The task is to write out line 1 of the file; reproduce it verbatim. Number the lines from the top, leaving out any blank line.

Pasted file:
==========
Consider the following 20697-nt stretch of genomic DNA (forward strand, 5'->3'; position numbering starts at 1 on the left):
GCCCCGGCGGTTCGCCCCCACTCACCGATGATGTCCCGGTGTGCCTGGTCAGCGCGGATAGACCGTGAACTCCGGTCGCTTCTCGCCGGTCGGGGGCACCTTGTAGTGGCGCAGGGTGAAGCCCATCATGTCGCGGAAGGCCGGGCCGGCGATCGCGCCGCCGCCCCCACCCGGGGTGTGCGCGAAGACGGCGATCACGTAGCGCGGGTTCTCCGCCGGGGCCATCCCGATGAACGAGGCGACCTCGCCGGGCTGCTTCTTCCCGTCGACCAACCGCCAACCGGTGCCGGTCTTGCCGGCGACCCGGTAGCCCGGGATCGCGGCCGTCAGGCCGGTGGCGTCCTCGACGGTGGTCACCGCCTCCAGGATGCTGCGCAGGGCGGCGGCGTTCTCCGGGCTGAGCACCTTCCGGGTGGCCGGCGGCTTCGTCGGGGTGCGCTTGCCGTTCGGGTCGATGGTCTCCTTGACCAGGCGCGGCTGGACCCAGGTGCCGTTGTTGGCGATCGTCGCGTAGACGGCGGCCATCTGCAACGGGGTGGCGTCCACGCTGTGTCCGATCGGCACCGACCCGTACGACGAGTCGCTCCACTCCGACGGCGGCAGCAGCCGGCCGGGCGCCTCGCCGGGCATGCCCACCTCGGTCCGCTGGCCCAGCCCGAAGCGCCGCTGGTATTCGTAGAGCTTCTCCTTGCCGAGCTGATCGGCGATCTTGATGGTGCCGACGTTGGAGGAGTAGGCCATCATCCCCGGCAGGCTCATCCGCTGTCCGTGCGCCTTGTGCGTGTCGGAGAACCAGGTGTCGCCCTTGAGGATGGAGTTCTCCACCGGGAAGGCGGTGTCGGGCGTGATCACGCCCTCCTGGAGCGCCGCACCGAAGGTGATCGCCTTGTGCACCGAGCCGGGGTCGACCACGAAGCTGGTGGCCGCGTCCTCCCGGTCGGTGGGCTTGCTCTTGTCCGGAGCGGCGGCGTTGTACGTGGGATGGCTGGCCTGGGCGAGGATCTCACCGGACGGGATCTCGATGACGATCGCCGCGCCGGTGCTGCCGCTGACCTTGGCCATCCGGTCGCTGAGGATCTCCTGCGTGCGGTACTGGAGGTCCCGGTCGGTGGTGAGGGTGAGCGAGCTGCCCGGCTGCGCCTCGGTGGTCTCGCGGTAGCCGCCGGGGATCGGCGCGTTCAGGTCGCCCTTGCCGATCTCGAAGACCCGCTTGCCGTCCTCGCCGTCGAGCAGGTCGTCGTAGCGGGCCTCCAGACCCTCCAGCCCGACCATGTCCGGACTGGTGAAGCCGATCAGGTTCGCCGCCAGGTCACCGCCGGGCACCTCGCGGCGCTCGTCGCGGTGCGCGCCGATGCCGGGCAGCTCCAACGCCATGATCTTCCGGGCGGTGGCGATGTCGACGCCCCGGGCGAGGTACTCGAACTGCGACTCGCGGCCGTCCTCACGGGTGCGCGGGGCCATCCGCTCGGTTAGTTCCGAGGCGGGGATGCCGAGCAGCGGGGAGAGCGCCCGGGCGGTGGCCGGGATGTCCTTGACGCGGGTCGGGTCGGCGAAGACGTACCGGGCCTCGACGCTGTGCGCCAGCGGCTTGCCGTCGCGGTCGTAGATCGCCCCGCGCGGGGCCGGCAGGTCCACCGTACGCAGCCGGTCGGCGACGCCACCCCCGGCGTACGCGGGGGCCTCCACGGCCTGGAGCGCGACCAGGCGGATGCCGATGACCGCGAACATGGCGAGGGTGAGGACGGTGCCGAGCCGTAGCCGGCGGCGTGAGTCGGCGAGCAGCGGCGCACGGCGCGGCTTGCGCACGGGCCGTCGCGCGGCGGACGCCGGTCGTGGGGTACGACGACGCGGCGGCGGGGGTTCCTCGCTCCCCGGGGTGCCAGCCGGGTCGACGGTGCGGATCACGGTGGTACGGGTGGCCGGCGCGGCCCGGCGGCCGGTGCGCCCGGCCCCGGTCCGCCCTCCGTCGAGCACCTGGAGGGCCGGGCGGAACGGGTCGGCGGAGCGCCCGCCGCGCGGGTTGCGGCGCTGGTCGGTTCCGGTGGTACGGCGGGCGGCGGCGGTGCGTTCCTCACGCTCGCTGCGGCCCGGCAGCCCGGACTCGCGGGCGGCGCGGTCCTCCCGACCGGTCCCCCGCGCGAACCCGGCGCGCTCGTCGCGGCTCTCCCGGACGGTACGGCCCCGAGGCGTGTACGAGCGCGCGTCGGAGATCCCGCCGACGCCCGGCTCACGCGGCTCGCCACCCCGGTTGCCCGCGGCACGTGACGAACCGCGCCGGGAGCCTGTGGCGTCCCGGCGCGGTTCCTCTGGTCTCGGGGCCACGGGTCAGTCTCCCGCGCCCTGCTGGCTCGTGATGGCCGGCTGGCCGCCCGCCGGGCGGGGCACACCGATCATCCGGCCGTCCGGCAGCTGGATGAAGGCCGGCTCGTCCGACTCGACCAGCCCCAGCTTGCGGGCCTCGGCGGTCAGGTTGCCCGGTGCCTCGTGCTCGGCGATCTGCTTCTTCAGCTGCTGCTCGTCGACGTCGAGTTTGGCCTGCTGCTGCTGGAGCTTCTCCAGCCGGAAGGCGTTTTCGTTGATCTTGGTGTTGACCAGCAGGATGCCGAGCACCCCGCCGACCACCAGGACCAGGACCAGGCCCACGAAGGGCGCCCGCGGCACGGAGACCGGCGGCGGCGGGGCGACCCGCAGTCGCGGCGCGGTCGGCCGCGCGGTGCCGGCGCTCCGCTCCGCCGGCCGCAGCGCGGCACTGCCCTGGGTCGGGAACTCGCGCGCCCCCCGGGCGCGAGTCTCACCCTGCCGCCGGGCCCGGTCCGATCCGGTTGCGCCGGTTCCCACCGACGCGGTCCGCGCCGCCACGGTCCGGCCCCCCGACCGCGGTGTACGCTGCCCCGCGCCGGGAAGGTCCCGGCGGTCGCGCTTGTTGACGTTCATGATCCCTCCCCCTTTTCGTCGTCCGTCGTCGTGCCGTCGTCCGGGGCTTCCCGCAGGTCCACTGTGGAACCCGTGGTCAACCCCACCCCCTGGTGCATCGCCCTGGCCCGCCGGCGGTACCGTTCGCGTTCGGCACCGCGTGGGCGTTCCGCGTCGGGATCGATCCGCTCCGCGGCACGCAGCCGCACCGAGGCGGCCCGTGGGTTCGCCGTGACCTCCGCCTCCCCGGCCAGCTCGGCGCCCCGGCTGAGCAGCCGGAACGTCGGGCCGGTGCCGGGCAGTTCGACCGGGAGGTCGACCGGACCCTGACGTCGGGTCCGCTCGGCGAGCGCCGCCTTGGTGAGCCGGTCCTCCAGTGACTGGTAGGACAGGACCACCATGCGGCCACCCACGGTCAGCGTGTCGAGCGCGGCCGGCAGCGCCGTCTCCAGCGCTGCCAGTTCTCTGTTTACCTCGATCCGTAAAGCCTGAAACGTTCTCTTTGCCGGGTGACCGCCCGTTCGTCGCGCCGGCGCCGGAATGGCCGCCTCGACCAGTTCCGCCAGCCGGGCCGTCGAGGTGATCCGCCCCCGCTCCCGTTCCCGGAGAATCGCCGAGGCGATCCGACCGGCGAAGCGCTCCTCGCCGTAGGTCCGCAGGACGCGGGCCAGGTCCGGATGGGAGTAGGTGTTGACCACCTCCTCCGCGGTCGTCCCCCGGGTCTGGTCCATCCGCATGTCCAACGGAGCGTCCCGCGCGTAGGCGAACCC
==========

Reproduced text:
Consider the following 20697-nt stretch of genomic DNA (forward strand, 5'->3'; position numbering starts at 1 on the left):